Value: Well I don’t know, I don’t what these are going to cost so I’ll just have to make an educated guess. These will likely be as a package great value. On sound alone maybe less so. Still you just can’t beat the overall package and that metal case.

Conclusion: The time I have spent with the Craters I must admit they have grown on me. I even found an album they suit rather well (Erasure, Union Street and listen to it before you judge me) but anything that got too complex just seemed to overly tax it. I think it will really depend just on what price it comes in at before it can really be judged. The thing is it will sit in a horrifying crowded and competitive market. A few years ago it would be having its praises sung but now, well its good sure but it’s not wow’ing me. It is perfectly capable and competent. It does have a few traits where it shines such as its concert hall like vastness with some very good instrument separation. If these aspects appeal big time for you then you’ll likely like. For me those traits may give an interesting presentation but I care more about resolution and technical abilities. Here it’s just so so. It doesn’t actually really do anything badly or wrong but it just cant steel my attention. I never find myself getting lost in the music or wanting to burst into song.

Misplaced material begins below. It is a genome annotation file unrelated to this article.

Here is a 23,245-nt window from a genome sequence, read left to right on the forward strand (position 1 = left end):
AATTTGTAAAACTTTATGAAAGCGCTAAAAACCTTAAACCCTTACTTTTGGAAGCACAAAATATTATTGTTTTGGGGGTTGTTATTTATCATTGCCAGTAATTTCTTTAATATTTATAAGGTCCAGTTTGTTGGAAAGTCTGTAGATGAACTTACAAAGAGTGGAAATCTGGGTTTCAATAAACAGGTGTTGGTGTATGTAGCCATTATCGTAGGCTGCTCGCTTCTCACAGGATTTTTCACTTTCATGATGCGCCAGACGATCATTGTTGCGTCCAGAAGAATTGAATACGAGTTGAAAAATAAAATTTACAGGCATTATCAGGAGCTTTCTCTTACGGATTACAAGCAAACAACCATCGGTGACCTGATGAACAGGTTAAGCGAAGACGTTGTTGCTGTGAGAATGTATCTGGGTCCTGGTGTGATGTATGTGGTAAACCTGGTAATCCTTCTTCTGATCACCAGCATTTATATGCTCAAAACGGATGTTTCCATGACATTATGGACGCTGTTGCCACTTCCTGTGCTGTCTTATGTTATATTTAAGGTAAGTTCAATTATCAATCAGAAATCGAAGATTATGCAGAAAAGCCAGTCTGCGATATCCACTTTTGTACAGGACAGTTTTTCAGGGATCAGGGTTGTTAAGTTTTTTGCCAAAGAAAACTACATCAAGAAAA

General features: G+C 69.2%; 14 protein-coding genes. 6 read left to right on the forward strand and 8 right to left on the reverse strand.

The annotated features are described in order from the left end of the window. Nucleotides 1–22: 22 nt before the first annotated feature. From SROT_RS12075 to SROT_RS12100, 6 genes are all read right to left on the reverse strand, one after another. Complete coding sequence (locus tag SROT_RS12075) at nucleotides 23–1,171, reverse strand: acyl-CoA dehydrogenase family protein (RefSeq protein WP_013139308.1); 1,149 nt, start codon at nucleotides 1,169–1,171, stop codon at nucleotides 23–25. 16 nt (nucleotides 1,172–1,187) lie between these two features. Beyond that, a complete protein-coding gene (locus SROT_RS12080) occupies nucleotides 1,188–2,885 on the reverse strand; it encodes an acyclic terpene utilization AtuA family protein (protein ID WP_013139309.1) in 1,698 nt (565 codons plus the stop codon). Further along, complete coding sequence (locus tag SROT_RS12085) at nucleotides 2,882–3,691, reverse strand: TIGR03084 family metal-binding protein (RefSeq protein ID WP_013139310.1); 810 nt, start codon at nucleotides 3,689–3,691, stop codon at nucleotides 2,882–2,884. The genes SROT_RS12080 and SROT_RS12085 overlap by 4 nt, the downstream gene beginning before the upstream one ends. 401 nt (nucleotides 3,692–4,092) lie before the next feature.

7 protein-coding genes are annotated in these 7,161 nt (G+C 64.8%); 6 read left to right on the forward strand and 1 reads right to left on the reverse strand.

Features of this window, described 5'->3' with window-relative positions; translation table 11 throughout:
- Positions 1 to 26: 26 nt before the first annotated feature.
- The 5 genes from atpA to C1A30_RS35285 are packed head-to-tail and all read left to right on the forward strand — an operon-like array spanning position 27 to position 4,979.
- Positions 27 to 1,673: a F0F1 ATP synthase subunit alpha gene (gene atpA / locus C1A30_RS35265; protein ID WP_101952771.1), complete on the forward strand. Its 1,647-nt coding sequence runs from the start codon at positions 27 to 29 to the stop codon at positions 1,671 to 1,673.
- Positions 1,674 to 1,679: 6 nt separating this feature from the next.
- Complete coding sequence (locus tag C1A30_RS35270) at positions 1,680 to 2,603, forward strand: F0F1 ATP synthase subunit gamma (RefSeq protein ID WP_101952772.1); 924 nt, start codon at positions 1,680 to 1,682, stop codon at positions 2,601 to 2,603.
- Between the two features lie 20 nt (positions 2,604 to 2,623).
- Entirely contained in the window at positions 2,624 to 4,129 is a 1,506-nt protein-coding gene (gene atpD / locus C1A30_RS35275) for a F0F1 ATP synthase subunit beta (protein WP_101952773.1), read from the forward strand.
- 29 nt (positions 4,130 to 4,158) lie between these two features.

Dunu have a habit of making a solid sounding IEM that I have found to be ultimately uninspiring. They are good solid, competent sounding IEM’s and the Crater fits that mould well. It can do more or less everything you want and are reasonably good at. It’s like a silver Ford Mondeo. Sure it gets the job done and some may say rather well but it just can’t grab your attention like a hooker red Alfa 147. Sure the Alpha break down, bits fall off, and savage you when it comes to insuring the thing but it stirs the soul. The Mondeo I suspect wont.

I think this leads me to conclude that the Crater is a good, solid , middle of the pack IEM. It’s not great but its decent and it does offer that superb package. That case and accessory bundle is second to none. I think if I wasn’t me, if I was the sort of person who only had one IEM. Didn’t have a giant plastic tub of tips. Didn’t have a huge range of cases at my disposal. Then the Crater would be a rather good proposition. It offers everything you could want or need. It gives a classy look with what would appear to be superbly solid construction. Its isolation is pretty decent for day to day use too. There isn’t anywhere it falls down. Sure you can get better sound elsewhere but then you have to make compromises elsewhere. Dunu have gone for a bit of an all-rounder package and it’s a rather good stab it.

Sunday, 10 June 2012

Hisoundaudio RoCoo BA Review

Hisoundaudio RoCoo BA Review

Thanks to Hisoundaudio for the sample